Tools should be as independent of each other as possible so that you can remove or modify them without disturbing the rest of the environment. The most important factors contributing to a healthy independence among tools are simple and complete functional and communication interfaces. To promote design that accounts for communication, Centaur makes extensive use of Sophtalk networks (see the Sophtalk documentation in the Core). Sophtalk is a system for enabling tools to communicate according to an event model. In this model, tools send signals to one another when important events occur. For example, signals may testify that a state change has occured (e.g., the editors tree has been modified), that an error has occurred, that data is required to complete a computation, etc.
Tools communicate within a network. Each tool is encapsulated within the network by an stnode. Each stnode belongs to an stnode class that determines the input signals the stnode receives and the output signals it may send when it belongs to a network. A tool may be encapsulated several times in the same network or in different networks. Tools may reside in the same process or run as different processes on remote machines.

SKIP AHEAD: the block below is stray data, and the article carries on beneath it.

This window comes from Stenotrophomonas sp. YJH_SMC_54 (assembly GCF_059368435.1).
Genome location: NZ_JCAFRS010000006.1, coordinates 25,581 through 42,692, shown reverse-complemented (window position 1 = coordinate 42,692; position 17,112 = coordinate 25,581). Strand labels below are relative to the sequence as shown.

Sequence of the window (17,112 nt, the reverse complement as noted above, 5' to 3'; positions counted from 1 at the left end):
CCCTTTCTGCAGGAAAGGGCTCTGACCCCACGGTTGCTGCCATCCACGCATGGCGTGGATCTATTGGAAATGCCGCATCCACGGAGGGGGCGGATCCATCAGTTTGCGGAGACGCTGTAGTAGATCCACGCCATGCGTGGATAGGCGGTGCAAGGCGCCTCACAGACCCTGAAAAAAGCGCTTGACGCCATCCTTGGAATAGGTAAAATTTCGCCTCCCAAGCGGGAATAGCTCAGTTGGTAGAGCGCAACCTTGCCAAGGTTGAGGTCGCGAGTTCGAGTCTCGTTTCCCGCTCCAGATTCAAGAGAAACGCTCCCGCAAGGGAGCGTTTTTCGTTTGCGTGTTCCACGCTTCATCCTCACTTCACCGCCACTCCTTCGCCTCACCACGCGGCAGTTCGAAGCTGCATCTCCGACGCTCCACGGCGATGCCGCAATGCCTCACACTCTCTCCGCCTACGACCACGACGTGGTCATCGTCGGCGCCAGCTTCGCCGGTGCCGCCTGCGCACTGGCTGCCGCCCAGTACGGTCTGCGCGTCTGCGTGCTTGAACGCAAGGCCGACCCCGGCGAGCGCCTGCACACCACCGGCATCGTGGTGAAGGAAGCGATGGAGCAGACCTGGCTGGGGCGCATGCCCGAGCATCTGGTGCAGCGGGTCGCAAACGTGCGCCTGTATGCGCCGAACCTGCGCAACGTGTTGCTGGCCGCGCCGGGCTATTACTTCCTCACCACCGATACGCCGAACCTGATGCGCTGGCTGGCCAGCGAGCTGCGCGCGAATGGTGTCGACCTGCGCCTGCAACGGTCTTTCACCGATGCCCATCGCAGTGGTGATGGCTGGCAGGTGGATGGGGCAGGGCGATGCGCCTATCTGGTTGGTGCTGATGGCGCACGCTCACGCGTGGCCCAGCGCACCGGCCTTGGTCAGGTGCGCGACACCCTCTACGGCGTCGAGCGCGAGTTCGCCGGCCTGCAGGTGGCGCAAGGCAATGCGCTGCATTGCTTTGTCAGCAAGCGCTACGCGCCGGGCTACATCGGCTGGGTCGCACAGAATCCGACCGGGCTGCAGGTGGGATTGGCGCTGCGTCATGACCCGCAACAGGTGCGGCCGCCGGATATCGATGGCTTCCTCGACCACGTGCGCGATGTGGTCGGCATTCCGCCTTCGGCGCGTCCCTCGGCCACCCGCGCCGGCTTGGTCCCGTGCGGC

Each signal may carry any number of values. A signal is received by all stnodes in the network with an input port having the same name. The arrival of a signal at an stnode triggers an input callback function. This function's first two arguments are always the stnode itself and the name of the arriving signal. The callback must have same number of arguments after the stnode and signal name as the number of values carried by the signal. The callback may be defined to receive a list of values, however.
N.B. It is not always easy to determine what information should be memorized by an object and what information should be retrieved through network communication. For example, the source ctedit has no knowledge of the tools working on it. It should not be required to memorize these tools. It blissfully goes about its business while tools are being added or removed from the network. On the other hand, it is less obvious whether a tool working on the ctedit should memorize the ctedit in a structure or request information about the ctedit's root or selections through the network. In general, when an object requires information constantly from a known source, the object should memorize the source. If the source may be removed under the object's feet, or the source is unknown or many may reply, the tool should access information through network communication.